The spacious active site of a Y-family DNA polymerase facilitates promiscuous nucleotide incorporation opposite a bulky carcinogen-DNA adduct: Elucidating the structure-function relationship through experimental and computational approaches

Rebecca A. Perlow-Poehnelt, Ilya Likhterov, David A. Scicchitano, Nicholas E. Geacintov, Suse Broyde

Research output: Contribution to journalArticle

Abstract

Y-family DNA polymerases lack some of the mechanisms that replicative DNA polymerases employ to ensure fidelity, resulting in higher error rates during replication of undamaged DNA templates and the ability to bypass certain aberrant bases, such as those produced by exposure to carcinogens, including benzo[a]pyrene (BP). A tumorigenic metabolite of BP, (+)-anti-benzo[a]pyrene diol epoxide, attacks DNA to form the major 10S (+)-trans-anti-[BP]-N 2-dG adduct, which has been shown to be mutagenic in a number of prokaryotic and eukaryotic systems. The 10S (+)-trans-anti-[BP]-N2-dG adduct can cause all three base substitution mutations, and the SOS response in Escherichia coli increases bypass of bulky adducts, suggesting that Y-family DNA polymerases are involved in the bypass of such lesions. Dpo4 belongs to the DinB branch of the Y-family, which also includes E. coli pol IV and eukaryotic pol κ. We carried out primer extension assays in conjunction with molecular modeling and molecular dynamics studies in order to elucidate the structure-function relationship involved in nucleotide incorporation opposite the bulky 10S (+)-trans-anti-[BP]-N2-dG adduct by Dpo4. Dpo4 is able to bypass the 10S (+)-trans-anti-[BP]-N2-dG adduct, albeit to a lesser extent than unmodified guanine, and the Vmax values for insertion of all four nucleotides opposite the adduct by Dpo4 are similar. Computational studies suggest that 10S (+)-trans-anti-[BP]-N2-dG can be accommodated in the active site of Dpo4 in either the anti or syn conformation due to the limited protein-DNA contacts and the open nature of both the minor and major groove sides of the nascent base pair, which can contribute to the promiscuous nucleotide incorporation opposite this lesion.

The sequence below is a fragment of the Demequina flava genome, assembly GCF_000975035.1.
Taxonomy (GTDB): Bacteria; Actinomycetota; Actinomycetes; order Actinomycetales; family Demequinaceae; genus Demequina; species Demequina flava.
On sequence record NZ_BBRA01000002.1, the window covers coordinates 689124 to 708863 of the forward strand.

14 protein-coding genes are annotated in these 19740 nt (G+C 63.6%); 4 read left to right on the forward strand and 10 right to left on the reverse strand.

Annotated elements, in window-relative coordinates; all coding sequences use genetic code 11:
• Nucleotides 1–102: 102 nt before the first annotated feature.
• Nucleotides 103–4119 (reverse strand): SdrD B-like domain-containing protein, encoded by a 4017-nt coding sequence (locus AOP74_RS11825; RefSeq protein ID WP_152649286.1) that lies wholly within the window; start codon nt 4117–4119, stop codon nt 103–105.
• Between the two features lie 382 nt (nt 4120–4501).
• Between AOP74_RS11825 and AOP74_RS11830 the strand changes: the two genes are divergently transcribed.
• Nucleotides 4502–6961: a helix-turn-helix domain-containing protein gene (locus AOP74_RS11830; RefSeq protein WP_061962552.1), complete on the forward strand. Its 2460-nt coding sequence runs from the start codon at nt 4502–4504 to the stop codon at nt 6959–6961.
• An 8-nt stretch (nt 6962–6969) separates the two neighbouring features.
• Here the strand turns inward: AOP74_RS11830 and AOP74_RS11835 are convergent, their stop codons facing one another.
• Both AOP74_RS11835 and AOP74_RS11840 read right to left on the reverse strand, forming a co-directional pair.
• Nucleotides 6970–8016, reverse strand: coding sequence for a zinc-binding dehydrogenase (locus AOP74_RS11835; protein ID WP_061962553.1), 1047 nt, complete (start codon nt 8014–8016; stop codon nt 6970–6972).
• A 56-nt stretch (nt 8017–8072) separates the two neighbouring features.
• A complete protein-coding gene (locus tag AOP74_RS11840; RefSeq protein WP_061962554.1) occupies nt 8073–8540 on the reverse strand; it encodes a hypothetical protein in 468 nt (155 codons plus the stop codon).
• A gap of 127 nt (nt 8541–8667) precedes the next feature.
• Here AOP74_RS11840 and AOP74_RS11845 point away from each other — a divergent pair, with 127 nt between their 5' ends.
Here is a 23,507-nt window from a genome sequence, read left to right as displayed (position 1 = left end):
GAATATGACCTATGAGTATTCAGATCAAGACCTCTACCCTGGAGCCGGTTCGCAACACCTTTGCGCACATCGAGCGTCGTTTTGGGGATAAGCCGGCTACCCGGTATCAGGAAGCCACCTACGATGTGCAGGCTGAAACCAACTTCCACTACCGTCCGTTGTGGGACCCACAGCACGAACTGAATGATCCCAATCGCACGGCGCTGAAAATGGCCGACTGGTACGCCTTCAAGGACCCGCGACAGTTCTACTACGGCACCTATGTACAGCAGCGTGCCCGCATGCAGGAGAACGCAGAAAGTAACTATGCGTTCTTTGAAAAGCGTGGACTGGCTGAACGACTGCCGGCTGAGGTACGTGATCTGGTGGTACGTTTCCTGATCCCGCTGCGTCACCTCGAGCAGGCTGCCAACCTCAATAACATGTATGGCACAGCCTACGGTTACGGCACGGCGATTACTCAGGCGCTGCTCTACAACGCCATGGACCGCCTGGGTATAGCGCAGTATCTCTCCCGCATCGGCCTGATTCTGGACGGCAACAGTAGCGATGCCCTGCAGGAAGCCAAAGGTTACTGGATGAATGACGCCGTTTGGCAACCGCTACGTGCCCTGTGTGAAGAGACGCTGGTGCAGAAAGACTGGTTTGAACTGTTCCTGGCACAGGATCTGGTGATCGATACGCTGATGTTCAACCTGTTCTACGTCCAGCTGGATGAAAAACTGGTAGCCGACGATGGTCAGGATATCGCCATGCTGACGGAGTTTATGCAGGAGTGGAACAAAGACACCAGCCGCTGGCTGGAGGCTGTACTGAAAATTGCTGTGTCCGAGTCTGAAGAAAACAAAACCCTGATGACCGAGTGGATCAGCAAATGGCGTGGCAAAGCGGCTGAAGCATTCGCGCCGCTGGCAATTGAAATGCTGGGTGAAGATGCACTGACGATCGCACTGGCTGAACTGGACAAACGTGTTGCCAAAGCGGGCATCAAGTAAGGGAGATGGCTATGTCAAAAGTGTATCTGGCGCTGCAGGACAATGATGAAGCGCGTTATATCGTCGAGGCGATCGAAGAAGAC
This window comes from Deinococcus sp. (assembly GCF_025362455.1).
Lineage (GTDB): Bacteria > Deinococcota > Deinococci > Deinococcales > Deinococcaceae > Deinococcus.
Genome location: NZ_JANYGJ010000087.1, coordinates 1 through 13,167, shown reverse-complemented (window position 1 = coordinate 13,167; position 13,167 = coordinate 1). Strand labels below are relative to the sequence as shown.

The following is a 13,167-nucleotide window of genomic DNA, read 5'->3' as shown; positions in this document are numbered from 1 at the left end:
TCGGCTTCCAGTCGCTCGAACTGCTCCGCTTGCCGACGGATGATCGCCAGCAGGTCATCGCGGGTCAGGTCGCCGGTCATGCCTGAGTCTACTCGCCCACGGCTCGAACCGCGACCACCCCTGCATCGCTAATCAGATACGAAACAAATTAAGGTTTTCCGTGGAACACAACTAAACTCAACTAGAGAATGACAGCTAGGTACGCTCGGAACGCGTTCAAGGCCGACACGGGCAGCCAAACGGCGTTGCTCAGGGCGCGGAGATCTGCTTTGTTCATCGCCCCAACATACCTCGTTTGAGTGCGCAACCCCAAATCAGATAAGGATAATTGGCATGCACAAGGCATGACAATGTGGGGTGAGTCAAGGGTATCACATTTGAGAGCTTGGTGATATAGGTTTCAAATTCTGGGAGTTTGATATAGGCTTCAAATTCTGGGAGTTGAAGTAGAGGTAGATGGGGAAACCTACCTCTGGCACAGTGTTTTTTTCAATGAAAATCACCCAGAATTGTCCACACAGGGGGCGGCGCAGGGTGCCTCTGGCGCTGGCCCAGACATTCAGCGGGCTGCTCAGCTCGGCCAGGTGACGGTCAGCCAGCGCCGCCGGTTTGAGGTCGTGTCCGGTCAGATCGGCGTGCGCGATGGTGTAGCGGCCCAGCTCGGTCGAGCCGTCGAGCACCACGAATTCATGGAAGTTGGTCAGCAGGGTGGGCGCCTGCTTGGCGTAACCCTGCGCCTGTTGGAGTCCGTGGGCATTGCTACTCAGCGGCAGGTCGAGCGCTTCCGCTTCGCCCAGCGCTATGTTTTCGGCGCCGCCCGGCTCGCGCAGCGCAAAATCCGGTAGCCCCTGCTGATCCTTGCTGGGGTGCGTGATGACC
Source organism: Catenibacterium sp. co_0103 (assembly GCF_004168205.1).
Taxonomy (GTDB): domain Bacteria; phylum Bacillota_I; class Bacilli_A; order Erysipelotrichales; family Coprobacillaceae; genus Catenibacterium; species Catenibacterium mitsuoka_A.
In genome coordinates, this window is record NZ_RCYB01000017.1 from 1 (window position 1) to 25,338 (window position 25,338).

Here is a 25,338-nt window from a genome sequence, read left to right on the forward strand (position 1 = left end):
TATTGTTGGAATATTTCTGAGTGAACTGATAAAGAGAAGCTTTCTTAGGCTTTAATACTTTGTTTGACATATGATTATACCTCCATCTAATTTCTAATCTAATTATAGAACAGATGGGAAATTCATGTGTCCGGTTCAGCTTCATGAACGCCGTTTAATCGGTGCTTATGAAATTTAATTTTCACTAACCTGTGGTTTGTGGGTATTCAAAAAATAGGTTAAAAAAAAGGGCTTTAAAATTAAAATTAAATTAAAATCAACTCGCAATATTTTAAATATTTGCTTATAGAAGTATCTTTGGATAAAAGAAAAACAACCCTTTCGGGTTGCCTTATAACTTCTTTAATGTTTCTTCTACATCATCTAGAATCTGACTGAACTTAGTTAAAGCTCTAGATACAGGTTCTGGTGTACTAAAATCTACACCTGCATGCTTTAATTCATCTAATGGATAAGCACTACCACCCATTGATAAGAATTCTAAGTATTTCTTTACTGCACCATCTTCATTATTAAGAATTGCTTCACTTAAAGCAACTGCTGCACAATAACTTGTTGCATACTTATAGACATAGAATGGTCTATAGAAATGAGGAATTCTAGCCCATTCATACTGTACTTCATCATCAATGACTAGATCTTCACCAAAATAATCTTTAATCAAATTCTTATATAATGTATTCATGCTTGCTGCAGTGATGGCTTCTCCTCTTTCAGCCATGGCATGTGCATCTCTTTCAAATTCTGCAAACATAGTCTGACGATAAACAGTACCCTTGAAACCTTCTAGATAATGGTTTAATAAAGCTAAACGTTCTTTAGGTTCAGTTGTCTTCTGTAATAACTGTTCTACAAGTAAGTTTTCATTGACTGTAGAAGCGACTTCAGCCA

Original languageEnglish (US)
Pages (from-to)36951-36961
Number of pages11
JournalJournal of Biological Chemistry
Volume279
Issue number35
DOIs
StatePublished - Aug 27 2004

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DNA Adducts
DNA-Directed DNA Polymerase
Carcinogens
Catalytic Domain
Nucleotides
Benzo(a)pyrene
Escherichia coli
DNA
Molecular modeling
Epoxy Compounds
Guanine
Molecular Dynamics Simulation
Metabolites
DNA Replication
Base Pairing
Conformations
Molecular dynamics
Assays
Substitution reactions
Mutation

ASJC Scopus subject areas

  • Biochemistry

Cite this

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title = "The spacious active site of a Y-family DNA polymerase facilitates promiscuous nucleotide incorporation opposite a bulky carcinogen-DNA adduct: Elucidating the structure-function relationship through experimental and computational approaches",
abstract = "Y-family DNA polymerases lack some of the mechanisms that replicative DNA polymerases employ to ensure fidelity, resulting in higher error rates during replication of undamaged DNA templates and the ability to bypass certain aberrant bases, such as those produced by exposure to carcinogens, including benzo[a]pyrene (BP). A tumorigenic metabolite of BP, (+)-anti-benzo[a]pyrene diol epoxide, attacks DNA to form the major 10S (+)-trans-anti-[BP]-N 2-dG adduct, which has been shown to be mutagenic in a number of prokaryotic and eukaryotic systems. The 10S (+)-trans-anti-[BP]-N2-dG adduct can cause all three base substitution mutations, and the SOS response in Escherichia coli increases bypass of bulky adducts, suggesting that Y-family DNA polymerases are involved in the bypass of such lesions. Dpo4 belongs to the DinB branch of the Y-family, which also includes E. coli pol IV and eukaryotic pol κ. We carried out primer extension assays in conjunction with molecular modeling and molecular dynamics studies in order to elucidate the structure-function relationship involved in nucleotide incorporation opposite the bulky 10S (+)-trans-anti-[BP]-N2-dG adduct by Dpo4. Dpo4 is able to bypass the 10S (+)-trans-anti-[BP]-N2-dG adduct, albeit to a lesser extent than unmodified guanine, and the Vmax values for insertion of all four nucleotides opposite the adduct by Dpo4 are similar. Computational studies suggest that 10S (+)-trans-anti-[BP]-N2-dG can be accommodated in the active site of Dpo4 in either the anti or syn conformation due to the limited protein-DNA contacts and the open nature of both the minor and major groove sides of the nascent base pair, which can contribute to the promiscuous nucleotide incorporation opposite this lesion.",